The laity defines the church’s mission and vision, and it often ends up looking like a self-designed church that mirrors its creator’s biases, prejudices and preferences.

5. Money-centric.

This congregation is mostly concerned with money. With a scarcity mindset, they make the money question the first and most important consideration when seeking to make their way into the future.

These folks often blame others for their debt or their shortfalls and often fail to practice biblical stewardship themselves. Their frugality chokes off creativity and innovation, and they descend into a death spiral of hoarding and active resistance to a theology of abundance.

6. Pastor-centric.

This congregation believes their pastor is the answer to every question or challenge the church faces. Nothing is decided or done without pastoral approval.

They often adore their pastor and believe he or she is the reason for their success. Conversely, when the church begins to wane, a pastor-centric congregation is quick to turn on their pastor and place the blame for every difficulty at his or her feet.

This love/hate relationship can turn quickly. Pastors who willingly step up on this pedestal often learn the hard way how painful the fall from a pedestal can be. Churches that succumb to this temptation often fall the fastest and the hardest when the beloved pastor is no longer on the job.

7. Program-centric.

This church believes the answer to every challenge is a new program. Its people tend to be exhausted and jaded from being sold multiple bills of goods by pastors, consultants, denominational bodies and so on.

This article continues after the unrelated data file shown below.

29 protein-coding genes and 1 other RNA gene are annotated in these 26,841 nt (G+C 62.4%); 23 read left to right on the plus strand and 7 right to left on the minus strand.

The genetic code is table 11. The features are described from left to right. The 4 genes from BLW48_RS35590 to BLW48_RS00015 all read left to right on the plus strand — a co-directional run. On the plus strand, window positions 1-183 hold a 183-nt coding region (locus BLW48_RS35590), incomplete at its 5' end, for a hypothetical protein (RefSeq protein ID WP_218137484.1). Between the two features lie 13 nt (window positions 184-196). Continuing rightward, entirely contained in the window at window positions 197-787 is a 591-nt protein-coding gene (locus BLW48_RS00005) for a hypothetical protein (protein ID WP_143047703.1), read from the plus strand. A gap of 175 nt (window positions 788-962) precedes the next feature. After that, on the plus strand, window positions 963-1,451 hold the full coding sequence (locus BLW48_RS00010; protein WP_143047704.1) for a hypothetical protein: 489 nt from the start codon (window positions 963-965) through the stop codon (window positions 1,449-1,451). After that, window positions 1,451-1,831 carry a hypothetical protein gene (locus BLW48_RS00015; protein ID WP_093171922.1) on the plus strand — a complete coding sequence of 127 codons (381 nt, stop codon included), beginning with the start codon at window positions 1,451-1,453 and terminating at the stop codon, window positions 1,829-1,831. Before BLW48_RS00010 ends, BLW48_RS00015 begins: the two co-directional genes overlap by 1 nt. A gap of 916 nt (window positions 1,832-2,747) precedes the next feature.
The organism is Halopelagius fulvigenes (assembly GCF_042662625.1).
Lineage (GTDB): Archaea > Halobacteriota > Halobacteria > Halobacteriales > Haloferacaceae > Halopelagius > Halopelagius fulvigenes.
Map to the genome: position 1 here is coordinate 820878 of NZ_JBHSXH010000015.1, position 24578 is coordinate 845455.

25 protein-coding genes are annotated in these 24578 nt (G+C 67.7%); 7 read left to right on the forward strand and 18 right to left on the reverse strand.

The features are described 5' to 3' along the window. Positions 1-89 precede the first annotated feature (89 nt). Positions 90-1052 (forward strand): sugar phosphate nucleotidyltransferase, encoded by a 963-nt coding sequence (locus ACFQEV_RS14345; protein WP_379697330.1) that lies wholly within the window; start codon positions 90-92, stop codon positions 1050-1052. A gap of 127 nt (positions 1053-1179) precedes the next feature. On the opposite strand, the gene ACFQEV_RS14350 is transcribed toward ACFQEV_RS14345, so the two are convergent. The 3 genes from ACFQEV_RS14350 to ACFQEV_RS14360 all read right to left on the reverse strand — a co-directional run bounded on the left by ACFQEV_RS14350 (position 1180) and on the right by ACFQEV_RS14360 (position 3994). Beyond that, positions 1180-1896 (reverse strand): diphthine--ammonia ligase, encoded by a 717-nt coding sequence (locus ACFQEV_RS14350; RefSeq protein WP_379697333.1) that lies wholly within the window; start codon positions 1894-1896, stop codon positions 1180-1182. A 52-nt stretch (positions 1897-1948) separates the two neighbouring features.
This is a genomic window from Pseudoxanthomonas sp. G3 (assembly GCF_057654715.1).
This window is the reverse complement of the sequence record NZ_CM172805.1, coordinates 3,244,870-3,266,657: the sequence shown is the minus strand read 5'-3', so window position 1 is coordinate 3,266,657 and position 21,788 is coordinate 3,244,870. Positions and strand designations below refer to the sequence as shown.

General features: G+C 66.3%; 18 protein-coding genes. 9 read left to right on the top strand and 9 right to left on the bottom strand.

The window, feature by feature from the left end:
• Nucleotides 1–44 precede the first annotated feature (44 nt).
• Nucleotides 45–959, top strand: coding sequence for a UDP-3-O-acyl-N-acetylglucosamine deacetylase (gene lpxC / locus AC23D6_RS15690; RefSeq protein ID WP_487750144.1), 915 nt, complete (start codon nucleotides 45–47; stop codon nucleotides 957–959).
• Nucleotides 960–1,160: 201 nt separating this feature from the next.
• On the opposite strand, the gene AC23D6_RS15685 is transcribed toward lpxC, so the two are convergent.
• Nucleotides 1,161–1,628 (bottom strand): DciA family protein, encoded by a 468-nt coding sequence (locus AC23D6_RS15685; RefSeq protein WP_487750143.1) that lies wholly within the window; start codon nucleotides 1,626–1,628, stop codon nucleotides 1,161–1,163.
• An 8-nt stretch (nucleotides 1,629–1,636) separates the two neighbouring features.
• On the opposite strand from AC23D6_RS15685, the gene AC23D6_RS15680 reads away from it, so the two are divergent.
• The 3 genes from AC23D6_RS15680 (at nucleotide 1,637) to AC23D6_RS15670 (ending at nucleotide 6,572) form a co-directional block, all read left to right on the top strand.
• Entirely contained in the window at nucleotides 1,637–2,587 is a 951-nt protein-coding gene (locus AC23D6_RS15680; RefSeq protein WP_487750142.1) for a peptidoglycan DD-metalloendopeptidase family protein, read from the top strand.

This church believes it must “try harder” and that the secret to their future is a program that can be bought or a book that can be read.

8. Staff-centric.

These churches come to believe they exist primarily to pay the salaries and benefits of their staff. Staff members are expected to do the vast majority of ministry that takes place, and the congregation believes its role is to serve as judge and jury regarding their abilities.

Staff members who accept this deal come to believe they are indispensable and unreplaceable. This model seldom ends well.

Finally, a healthy alternative: mission-centric.

This church seeks to align every part of their congregational life with the mission of God for his church. Jesus was clear when asked what our reason for being is: To love God, to love our neighbor and to make disciples.

When the Holy Spirit raised up the church in Acts 2, we are told that worship, evangelism, missions, community and discipleship were the ways those first Christ-followers chose to live out their common life together.

Those remain our missional marching orders. When we distort or confuse them, we do so at our own peril. When we refocus our congregation around them, amazing things happen.

I believe these churches of every size, shape and theological persuasion are the key to our future. May their tribe increase and quickly.

Bill Wilson is president of the Center for Healthy Churches (CHC) housed at Belmont University in Nashville, Tennessee. His writings also appear on the CHC blog. You can follow him on Twitter @BillWilson1028 and the center @ChurchHealthy.